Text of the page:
On a ferry, I watched a woman in her late twenties share a story with her friend. On the other side of a pane of glass, I could only see her conversation.
Her hands cupped the air; they squeezed into hard, tight fists; ten fingers spread wide, raised together, then rested for a beat on her knee before one--arcing and turning palm up--rose towards her friend who stood and gazed down on her. Her knuckles were red with cold, and her desperate-for-understanding eyes layed a background music to her story that came to rest with a tilt of her head.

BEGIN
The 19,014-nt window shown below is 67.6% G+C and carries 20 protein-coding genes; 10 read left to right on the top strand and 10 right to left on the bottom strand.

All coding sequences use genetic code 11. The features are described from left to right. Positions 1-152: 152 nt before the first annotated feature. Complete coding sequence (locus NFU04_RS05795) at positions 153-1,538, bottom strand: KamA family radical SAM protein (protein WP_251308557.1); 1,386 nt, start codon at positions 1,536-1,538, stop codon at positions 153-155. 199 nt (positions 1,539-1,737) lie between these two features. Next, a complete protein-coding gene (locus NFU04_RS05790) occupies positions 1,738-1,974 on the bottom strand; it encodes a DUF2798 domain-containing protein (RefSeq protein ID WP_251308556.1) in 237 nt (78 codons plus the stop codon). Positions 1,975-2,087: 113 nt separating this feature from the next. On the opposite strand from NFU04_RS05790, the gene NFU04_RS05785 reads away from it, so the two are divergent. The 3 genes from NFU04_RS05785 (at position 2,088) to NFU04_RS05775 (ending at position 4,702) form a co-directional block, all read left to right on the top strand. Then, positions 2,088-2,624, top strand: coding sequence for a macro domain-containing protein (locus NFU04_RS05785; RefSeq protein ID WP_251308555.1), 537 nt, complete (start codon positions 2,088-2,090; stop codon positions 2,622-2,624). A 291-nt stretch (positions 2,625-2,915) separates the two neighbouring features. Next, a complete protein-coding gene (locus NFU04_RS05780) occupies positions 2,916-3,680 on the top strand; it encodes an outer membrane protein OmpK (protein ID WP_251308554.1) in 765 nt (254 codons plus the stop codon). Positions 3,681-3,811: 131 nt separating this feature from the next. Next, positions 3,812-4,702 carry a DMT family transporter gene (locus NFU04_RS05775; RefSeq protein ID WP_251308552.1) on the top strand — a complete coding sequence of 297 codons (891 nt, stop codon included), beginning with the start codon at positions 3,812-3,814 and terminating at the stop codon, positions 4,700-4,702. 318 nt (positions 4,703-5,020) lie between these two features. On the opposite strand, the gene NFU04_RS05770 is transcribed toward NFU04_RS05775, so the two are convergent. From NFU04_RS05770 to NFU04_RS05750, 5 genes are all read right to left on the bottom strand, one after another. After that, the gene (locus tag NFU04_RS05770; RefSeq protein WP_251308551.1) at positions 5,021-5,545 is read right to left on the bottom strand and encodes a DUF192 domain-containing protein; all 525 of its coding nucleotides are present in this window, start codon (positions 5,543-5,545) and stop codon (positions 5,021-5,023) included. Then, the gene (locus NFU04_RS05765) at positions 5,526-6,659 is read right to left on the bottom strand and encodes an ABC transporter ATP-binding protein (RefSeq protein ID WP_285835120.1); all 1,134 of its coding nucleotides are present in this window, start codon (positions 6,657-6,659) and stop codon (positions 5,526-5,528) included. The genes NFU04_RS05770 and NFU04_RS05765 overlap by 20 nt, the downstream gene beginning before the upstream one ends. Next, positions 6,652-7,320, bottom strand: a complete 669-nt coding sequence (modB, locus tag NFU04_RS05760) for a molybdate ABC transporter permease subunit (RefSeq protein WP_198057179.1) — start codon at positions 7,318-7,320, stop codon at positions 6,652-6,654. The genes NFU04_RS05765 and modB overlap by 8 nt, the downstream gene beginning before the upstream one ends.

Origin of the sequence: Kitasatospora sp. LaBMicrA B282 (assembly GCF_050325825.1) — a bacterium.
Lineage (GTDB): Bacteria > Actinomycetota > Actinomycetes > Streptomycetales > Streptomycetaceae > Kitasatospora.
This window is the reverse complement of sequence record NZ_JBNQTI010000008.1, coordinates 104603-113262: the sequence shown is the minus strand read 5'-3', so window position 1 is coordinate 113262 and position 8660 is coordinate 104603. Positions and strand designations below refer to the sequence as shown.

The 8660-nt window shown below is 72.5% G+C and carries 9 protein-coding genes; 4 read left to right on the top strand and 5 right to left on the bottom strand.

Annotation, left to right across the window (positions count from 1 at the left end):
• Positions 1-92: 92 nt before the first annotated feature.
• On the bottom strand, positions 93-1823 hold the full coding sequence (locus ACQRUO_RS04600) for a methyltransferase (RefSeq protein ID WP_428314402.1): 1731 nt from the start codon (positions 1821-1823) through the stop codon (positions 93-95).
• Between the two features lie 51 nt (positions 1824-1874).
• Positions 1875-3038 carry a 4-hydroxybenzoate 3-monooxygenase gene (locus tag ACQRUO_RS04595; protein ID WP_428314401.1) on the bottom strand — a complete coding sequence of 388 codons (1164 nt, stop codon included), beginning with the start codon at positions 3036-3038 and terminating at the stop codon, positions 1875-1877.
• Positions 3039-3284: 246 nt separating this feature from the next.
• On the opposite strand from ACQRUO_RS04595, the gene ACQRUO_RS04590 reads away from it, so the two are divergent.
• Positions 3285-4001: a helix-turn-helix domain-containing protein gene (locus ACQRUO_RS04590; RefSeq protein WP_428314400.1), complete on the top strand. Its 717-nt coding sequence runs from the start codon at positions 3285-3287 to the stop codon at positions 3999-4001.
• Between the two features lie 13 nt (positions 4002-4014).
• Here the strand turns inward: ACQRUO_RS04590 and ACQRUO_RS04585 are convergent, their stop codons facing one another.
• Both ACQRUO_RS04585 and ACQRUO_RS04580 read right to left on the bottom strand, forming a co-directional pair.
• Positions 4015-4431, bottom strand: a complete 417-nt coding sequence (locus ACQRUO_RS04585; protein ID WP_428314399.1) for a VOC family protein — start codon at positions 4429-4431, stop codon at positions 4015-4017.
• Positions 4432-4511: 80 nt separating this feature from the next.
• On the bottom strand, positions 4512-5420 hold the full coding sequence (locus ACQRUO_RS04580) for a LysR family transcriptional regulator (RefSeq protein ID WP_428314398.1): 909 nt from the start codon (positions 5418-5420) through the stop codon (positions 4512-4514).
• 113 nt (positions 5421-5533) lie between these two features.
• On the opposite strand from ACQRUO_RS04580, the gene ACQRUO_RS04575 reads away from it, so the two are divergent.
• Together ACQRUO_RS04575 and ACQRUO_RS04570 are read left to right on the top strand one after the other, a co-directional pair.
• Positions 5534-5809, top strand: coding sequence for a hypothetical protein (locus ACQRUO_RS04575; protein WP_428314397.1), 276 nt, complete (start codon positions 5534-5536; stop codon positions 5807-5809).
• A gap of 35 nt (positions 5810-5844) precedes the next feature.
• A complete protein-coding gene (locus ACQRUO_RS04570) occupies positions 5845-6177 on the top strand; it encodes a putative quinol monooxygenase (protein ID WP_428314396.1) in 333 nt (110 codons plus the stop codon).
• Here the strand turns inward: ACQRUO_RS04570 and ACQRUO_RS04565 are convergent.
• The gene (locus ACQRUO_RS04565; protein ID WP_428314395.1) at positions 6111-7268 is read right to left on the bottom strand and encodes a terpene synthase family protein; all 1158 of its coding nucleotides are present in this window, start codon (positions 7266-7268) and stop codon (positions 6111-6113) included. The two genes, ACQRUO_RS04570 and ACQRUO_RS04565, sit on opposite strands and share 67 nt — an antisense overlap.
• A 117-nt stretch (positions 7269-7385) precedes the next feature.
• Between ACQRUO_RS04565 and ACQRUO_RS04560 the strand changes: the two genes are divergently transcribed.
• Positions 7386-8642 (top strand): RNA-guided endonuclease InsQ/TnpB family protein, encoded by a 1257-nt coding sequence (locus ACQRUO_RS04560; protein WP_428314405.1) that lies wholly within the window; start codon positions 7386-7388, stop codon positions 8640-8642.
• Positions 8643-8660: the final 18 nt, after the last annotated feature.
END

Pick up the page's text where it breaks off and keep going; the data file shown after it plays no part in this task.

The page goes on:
The vendor, a male in his thirties, locked eyes with me after selling Karla a hat and gloves for twenty-five euro. The guilt was behind his eyes; he worked hard to look expressionless, which lonely allowed the guilt of gouging an American tourist seep out like melting gelato.
A moppy-headed man stood while the plane was landing. We were only a few hundred feet from touching down and he beat the rush by pulling his bag from the overhead compartment several rows ahead of him. He hustled back to his seat and winked at his friends in front of us.